docSamSBH Blog

What is Cheating

Educators are not only concerned about the frequency and sophistication of cheating by our high school and university students, but also about the fact that many of these students do not seem to have any guilt about being involved.

Two questions present themselves. One is: Should the students feel guilty? The other: Should the educators, or indeed the public, be surprised by this behaviour?

Let us first look closely at the higher institutions of learning namely our universities. When we analyze the faculty’s tactics for obtaining grants for research, we find that some of them may be involved in plagiarism, besides other activities which may be considered a form of cheating. Let me explain: Novice researchers who apply for research grants often get assistance from their supervisors, i.e. the faculty, especially on how to formulate their grant applications so they are successful in receiving funds.

Because they received professional help, some might view this support as a form of cheating. If such applicants for research grants use a senior scientist to help them prepare their grant proposal, could the research team submitting such a grant proposal or the senior scientist who helped be considered as cheating? Are they in the same category as those high school and/or university students who get professional help for their essays or other school projects? Are their tactics any different from the beggars asking for handouts on our streets?

It seems logical to extend this line of reasoning to the mechanisms used by some of our charitable organizations. It is my understanding that for some charitable organizations, the budget for their fundraising campaigns may exceed a third or even half of the total monies they collect. If such organizations were to make more transparent or more public the fraction of the monies that they collect that actually go towards research and/or the aims of their charity, this might exclude them from the cheating category.

Sunlight, Exercise and Vitamin D

The public has been strongly objecting to the federal government’s recent plans to reduce and eliminate residential mail delivery, with enthusiastic support from Canadian postal workers. In one of my earlier posts, I made reference to the scientific literature which seems to postulate the importance of maintaining a serum level of the sunshine hormone vitamin D, not only in slowing the progression of Alzheimer’s, but also in the prevention of osteoporosis and fractures.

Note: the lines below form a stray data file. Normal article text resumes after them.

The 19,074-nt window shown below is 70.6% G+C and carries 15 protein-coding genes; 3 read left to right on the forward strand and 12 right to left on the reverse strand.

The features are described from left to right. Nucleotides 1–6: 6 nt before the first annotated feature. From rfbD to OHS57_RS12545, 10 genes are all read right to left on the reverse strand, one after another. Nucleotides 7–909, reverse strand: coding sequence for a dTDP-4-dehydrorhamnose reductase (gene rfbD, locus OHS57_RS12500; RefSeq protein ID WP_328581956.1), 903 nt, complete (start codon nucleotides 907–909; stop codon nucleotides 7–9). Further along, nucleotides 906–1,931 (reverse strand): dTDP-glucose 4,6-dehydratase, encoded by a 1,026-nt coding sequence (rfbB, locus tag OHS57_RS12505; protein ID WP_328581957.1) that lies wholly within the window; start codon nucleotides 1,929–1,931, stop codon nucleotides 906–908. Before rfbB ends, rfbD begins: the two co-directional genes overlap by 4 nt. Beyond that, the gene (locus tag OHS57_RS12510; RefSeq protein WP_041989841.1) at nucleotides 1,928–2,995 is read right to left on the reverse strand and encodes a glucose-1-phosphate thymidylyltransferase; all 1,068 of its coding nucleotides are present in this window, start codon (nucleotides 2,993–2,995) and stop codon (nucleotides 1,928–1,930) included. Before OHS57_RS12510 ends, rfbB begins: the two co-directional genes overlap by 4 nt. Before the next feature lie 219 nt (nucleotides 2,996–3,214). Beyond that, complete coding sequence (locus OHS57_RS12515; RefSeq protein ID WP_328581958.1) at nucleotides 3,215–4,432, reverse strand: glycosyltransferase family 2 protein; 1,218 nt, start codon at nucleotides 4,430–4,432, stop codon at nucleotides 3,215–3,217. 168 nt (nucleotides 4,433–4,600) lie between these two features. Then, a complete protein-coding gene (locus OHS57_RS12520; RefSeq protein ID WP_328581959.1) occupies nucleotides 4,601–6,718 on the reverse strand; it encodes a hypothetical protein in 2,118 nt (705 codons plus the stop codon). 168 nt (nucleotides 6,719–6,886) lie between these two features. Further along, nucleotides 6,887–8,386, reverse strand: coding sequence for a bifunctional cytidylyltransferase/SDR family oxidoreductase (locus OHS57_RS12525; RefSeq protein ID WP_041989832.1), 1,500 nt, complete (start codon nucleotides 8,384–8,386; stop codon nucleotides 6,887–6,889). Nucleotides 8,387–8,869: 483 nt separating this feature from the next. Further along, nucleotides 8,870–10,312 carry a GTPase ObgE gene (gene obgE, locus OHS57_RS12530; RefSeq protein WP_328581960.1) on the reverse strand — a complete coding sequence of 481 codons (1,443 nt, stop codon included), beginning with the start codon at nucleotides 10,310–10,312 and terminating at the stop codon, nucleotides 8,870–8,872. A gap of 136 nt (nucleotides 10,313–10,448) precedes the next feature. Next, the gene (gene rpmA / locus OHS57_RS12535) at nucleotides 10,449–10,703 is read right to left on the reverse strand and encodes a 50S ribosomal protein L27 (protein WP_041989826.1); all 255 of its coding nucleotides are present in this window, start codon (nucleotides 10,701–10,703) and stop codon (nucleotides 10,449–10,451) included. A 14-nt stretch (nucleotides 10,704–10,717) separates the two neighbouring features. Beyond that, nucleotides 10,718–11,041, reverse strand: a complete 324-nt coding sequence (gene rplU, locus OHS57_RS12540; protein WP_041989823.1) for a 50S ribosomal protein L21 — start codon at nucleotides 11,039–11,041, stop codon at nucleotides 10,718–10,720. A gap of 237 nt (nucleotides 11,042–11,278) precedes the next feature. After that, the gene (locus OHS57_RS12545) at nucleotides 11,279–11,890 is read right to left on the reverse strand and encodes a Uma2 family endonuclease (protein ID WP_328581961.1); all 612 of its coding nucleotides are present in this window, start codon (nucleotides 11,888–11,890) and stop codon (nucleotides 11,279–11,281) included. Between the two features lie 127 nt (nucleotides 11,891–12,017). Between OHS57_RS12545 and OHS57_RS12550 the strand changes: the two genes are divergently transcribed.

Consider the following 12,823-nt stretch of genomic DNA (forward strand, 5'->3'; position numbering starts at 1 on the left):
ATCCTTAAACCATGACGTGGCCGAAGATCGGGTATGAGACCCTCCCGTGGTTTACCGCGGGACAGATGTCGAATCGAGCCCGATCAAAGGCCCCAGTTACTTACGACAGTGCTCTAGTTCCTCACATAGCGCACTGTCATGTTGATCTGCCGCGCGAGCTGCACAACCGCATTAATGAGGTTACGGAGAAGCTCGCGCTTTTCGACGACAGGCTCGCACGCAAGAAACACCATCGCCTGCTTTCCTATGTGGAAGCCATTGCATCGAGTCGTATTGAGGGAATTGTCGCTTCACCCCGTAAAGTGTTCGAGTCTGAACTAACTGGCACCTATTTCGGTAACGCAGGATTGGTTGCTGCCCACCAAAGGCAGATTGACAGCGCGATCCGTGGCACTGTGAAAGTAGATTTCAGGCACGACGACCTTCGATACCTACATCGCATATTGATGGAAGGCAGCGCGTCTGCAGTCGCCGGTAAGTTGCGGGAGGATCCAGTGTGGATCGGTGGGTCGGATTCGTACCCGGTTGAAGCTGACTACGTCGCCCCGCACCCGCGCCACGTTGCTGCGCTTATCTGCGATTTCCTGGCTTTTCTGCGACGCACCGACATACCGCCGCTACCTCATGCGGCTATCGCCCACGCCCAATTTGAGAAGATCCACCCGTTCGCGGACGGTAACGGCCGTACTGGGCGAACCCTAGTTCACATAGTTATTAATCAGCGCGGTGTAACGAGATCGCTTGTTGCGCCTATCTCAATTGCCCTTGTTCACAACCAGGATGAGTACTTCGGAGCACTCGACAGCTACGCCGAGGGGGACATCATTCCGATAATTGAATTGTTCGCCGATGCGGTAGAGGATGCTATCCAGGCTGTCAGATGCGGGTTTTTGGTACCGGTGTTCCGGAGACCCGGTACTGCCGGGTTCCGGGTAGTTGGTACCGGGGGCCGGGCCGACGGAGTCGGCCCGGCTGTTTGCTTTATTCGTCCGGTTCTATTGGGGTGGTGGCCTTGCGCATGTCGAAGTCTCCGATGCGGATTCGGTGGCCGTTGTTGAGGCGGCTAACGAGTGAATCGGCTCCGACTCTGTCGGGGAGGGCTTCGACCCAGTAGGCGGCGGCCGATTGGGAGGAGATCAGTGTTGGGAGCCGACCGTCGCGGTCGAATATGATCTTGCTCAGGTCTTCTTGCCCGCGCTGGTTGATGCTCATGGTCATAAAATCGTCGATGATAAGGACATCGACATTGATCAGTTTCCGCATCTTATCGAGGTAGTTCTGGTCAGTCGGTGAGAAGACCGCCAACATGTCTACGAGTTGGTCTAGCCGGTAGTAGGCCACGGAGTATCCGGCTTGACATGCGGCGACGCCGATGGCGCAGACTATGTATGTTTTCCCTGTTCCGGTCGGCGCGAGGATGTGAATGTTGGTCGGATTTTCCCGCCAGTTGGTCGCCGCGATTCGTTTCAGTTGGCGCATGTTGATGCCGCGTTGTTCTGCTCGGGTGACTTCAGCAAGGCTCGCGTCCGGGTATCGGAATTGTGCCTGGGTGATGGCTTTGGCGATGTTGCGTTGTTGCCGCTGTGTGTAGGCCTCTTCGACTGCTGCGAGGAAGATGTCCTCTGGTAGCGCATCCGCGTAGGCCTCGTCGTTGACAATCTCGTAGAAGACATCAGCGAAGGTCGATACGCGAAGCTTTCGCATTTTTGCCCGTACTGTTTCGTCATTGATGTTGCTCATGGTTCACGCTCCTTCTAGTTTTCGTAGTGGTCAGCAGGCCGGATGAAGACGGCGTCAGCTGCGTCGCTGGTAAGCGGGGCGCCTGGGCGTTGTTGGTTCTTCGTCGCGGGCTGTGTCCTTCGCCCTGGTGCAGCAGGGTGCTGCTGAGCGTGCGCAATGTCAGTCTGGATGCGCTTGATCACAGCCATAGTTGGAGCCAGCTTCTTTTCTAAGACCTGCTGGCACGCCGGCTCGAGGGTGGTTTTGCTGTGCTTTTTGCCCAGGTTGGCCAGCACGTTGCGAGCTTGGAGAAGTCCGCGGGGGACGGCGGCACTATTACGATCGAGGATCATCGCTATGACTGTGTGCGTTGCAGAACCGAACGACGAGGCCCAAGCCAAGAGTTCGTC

Evidence suggests that as little as half an hour exposure to sunlight a day might be sufficient to maintain the serum level of Vitamin D. Eliminating residential mail delivery not only denies postal carriers but also neighbourhood residents the opportunity to get a bit of exercise and additional sunlight exposure. This could possibly prevent Vitamin D deficiency – especially during the winter months – and may also possibly stave off early onset and/or progression of Alzheimer’s.

Our educators suggest that regular exercise of our school children makes them smarter in school. But is this the correct correlation? Could it be that it is not this lack of exercise, but rather the lack of outdoor exercise which reduces the levels of Vitamin D that results in poor scholastic performance? Especially during those winter months when children are often kept indoors for recess, in addition to being bussed to school.

This correlation could very easily be tested. I used to cycle to high school and later to the University of Manitoba daily for 9 years – a distance of 3 miles each way. At age 86, except for a Colles’ fracture sustained when I deliberately fell on my outstretched hand (to avoid a serious injury) on a tennis court in Florida, I seem free of osteoporosis. Mentally, I have not yet joined that group of Alzheimer’s.

Maybe it’s time for school boards to eliminate those yellow monstrosities that we call school buses and have children, especially our high school students, return to riding bicycles? The children would then be able to get in their physical activity – not on school time – and more importantly, our school boards would save tens of millions of dollars in school transportation.

As a footnote, when my wife and I visited China in the 1980’s, I was told that in Beijing alone there were over 3 million bicycles. With an increased shift to vehicle transportation in China, I wonder what effect this will have on their population – not only on their mental status, but also on their physical status. Perhaps this might lead to a higher incidence of osteoporosis and obesity?